Wednesday, April 23, 2014
FAIRFIELD-SUISUN, CALIFORNIA
99 CENTS

No. 7 Cal women top fifth-ranked Stanford 67-55

Brittany Boyd

California 's Brittany Boyd (15) celebrates after defensive stop against Stanford during the second half of an NCAA college basketball game in Stanford, Calif., Sunday, Jan. 13, 2013. California won 67-55. (AP Photo/Marcio Jose Sanchez)

STANFORD — Stanford has reigned for so long every other Pac-12 team only hopes to hang around each season. It had been almost four years since the Cardinal last lost against a conference opponent.

Lindsay Gottlieb mentioned that 81-game conference winning streak to her gritty California crew this week after Stanford beat the Golden Bears on Tuesday night. Five days later, it was Cal’s turn — this time on Stanford’s home floor.

Gennifer Brandon had 14 points and 12 rebounds and No. 7 Cal snapped fifth-ranked Stanford’s long conference winning streak with a commanding 67-55 victory Sunday in the second meeting between the Bay Area rivals in six days.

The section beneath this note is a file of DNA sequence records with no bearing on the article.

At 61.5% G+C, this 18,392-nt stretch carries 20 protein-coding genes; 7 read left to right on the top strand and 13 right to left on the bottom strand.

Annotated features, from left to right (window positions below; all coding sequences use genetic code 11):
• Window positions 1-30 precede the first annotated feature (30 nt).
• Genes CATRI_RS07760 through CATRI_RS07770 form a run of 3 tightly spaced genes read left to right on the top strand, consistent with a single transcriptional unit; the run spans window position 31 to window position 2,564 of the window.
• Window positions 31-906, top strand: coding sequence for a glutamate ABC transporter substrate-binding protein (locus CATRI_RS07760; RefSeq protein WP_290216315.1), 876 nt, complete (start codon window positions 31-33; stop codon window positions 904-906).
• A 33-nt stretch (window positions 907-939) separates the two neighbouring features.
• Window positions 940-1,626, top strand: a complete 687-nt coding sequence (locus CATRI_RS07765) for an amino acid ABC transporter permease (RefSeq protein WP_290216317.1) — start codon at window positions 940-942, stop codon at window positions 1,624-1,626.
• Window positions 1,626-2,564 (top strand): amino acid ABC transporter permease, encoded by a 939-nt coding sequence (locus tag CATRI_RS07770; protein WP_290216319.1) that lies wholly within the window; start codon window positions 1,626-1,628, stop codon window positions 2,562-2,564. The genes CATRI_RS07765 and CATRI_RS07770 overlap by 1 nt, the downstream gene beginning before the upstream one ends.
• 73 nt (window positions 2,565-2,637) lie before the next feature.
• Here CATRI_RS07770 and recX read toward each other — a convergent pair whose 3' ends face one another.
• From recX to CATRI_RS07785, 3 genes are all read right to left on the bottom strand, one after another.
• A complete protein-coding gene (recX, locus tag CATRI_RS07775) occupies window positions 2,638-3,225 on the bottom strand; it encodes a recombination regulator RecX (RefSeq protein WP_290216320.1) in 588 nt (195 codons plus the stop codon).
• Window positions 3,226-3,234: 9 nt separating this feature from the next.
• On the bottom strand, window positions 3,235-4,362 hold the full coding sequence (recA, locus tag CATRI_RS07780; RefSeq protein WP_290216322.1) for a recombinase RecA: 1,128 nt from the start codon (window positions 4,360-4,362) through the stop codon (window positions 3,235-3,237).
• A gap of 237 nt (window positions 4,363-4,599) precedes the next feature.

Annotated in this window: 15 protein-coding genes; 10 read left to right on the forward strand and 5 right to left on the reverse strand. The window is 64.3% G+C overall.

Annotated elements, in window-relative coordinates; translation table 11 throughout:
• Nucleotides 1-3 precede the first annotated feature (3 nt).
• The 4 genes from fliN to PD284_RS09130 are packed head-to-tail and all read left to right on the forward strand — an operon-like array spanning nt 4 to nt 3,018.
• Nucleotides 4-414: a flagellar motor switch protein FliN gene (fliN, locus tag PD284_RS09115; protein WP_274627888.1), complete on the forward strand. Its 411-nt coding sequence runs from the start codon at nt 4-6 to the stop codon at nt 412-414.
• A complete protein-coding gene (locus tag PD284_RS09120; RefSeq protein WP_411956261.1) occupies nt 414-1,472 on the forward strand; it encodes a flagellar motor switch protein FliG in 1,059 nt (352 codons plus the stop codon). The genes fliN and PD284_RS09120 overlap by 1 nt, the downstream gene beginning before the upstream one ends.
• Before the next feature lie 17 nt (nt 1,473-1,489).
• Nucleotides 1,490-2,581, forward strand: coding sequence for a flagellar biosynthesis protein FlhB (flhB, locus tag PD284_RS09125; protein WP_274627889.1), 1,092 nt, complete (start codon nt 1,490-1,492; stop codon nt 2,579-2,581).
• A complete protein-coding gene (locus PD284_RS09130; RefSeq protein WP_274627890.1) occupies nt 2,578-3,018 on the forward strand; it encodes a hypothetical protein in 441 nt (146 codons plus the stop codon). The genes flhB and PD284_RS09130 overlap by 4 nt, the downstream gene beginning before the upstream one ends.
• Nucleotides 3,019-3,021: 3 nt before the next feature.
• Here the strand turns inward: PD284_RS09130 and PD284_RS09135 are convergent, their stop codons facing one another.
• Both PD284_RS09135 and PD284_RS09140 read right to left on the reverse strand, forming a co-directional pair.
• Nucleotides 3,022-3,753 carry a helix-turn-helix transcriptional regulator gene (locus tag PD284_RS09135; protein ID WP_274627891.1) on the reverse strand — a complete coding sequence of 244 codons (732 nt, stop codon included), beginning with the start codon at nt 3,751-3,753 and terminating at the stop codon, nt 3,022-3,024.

“We’re thrilled to have gotten this win,” Gottlieb said. “I think the way it feels for us, first and foremost, speaks to how good Stanford is and their consistency of excellence. Doing this for the couple years I’ve done it, you realize how hard it is to be good, day in and day out. They obviously set the standard for that.”

Gottlieb gathered her California players for a full-on movie outing — popcorn, candy, the works.

Well, sort of. The second-year Cal coach broke down film to the minute from her team’s nine-point home loss to Stanford earlier in the week, making sure the Bears were much better prepared for the second meeting.